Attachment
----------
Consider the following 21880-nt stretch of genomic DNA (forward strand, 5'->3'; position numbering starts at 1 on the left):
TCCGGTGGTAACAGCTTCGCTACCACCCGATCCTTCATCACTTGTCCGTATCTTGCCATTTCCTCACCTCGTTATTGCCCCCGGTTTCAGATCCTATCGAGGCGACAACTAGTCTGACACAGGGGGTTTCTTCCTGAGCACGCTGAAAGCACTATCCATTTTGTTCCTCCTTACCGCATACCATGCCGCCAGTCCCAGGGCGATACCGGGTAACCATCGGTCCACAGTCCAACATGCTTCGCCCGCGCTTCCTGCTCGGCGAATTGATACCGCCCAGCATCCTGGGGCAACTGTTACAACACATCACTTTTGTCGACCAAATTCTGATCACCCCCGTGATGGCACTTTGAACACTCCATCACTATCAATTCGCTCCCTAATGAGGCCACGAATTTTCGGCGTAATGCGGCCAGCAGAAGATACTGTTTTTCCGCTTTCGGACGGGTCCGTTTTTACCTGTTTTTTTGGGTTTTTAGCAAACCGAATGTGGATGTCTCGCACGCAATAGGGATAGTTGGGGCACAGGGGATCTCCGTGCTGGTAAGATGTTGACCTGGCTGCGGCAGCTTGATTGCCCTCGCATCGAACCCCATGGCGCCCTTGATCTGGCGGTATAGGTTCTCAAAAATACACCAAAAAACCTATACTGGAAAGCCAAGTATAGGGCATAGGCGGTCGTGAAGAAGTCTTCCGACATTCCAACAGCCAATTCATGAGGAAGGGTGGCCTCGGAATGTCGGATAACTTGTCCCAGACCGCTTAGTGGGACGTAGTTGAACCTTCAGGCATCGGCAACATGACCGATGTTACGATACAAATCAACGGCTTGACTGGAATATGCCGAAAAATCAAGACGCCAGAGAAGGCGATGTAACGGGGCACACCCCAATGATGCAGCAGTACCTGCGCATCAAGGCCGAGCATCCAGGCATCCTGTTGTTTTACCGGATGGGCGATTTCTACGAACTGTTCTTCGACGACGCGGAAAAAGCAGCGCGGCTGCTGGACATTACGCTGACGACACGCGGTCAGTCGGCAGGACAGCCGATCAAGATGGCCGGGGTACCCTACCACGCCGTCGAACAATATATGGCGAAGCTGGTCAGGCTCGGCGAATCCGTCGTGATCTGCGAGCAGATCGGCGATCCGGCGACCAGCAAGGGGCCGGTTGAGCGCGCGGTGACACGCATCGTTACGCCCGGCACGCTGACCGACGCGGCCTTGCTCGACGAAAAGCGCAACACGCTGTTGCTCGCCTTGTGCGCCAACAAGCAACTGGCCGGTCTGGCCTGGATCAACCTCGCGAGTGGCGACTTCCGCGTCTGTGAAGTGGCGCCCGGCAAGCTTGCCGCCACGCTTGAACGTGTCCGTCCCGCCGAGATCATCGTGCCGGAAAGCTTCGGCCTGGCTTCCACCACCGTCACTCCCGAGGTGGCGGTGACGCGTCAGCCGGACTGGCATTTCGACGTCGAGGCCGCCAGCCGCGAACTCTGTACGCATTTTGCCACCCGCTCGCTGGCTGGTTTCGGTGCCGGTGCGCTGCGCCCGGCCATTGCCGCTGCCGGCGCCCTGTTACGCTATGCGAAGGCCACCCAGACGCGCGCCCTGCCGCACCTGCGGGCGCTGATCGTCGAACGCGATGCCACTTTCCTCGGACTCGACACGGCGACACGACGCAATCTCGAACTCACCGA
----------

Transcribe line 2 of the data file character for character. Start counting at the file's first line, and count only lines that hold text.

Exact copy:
TCCGGTGGTAACAGCTTCGCTACCACCCGATCCTTCATCACTTGTCCGTATCTTGCCATTTCCTCACCTCGTTATTGCCCCCGGTTTCAGATCCTATCGAGGCGACAACTAGTCTGACACAGGGGGTTTCTTCCTGAGCACGCTGAAAGCACTATCCATTTTGTTCCTCCTTACCGCATACCATGCCGCCAGTCCCAGGGCGATACCGGGTAACCATCGGTCCACAGTCCAACATGCTTCGCCCGCGCTTCCTGCTCGGCGAATTGATACCGCCCAGCATCCTGGGGCAACTGTTACAACACATCACTTTTGTCGACCAAATTCTGATCACCCCCGTGATGGCACTTTGAACACTCCATCACTATCAATTCGCTCCCTAATGAGGCCACGAATTTTCGGCGTAATGCGGCCAGCAGAAGATACTGTTTTTCCGCTTTCGGACGGGTCCGTTTTTACCTGTTTTTTTGGGTTTTTAGCAAACCGAATGTGGATGTCTCGCACGCAATAGGGATAGTTGGGGCACAGGGGATCTCCGTGCTGGTAAGATGTTGACCTGGCTGCGGCAGCTTGATTGCCCTCGCATCGAACCCCATGGCGCCCTTGATCTGGCGGTATAGGTTCTCAAAAATACACCAAAAAACCTATACTGGAAAGCCAAGTATAGGGCATAGGCGGTCGTGAAGAAGTCTTCCGACATTCCAACAGCCAATTCATGAGGAAGGGTGGCCTCGGAATGTCGGATAACTTGTCCCAGACCGCTTAGTGGGACGTAGTTGAACCTTCAGGCATCGGCAACATGACCGATGTTACGATACAAATCAACGGCTTGACTGGAATATGCCGAAAAATCAAGACGCCAGAGAAGGCGATGTAACGGGGCACACCCCAATGATGCAGCAGTACCTGCGCATCAAGGCCGAGCATCCAGGCATCCTGTTGTTTTACCGGATGGGCGATTTCTACGAACTGTTCTTCGACGACGCGGAAAAAGCAGCGCGGCTGCTGGACATTACGCTGACGACACGCGGTCAGTCGGCAGGACAGCCGATCAAGATGGCCGGGGTACCCTACCACGCCGTCGAACAATATATGGCGAAGCTGGTCAGGCTCGGCGAATCCGTCGTGATCTGCGAGCAGATCGGCGATCCGGCGACCAGCAAGGGGCCGGTTGAGCGCGCGGTGACACGCATCGTTACGCCCGGCACGCTGACCGACGCGGCCTTGCTCGACGAAAAGCGCAACACGCTGTTGCTCGCCTTGTGCGCCAACAAGCAACTGGCCGGTCTGGCCTGGATCAACCTCGCGAGTGGCGACTTCCGCGTCTGTGAAGTGGCGCCCGGCAAGCTTGCCGCCACGCTTGAACGTGTCCGTCCCGCCGAGATCATCGTGCCGGAAAGCTTCGGCCTGGCTTCCACCACCGTCACTCCCGAGGTGGCGGTGACGCGTCAGCCGGACTGGCATTTCGACGTCGAGGCCGCCAGCCGCGAACTCTGTACGCATTTTGCCACCCGCTCGCTGGCTGGTTTCGGTGCCGGTGCGCTGCGCCCGGCCATTGCCGCTGCCGGCGCCCTGTTACGCTATGCGAAGGCCACCCAGACGCGCGCCCTGCCGCACCTGCGGGCGCTGATCGTCGAACGCGATGCCACTTTCCTCGGACTCGACACGGCGACACGACGCAATCTCGAACTCACCGA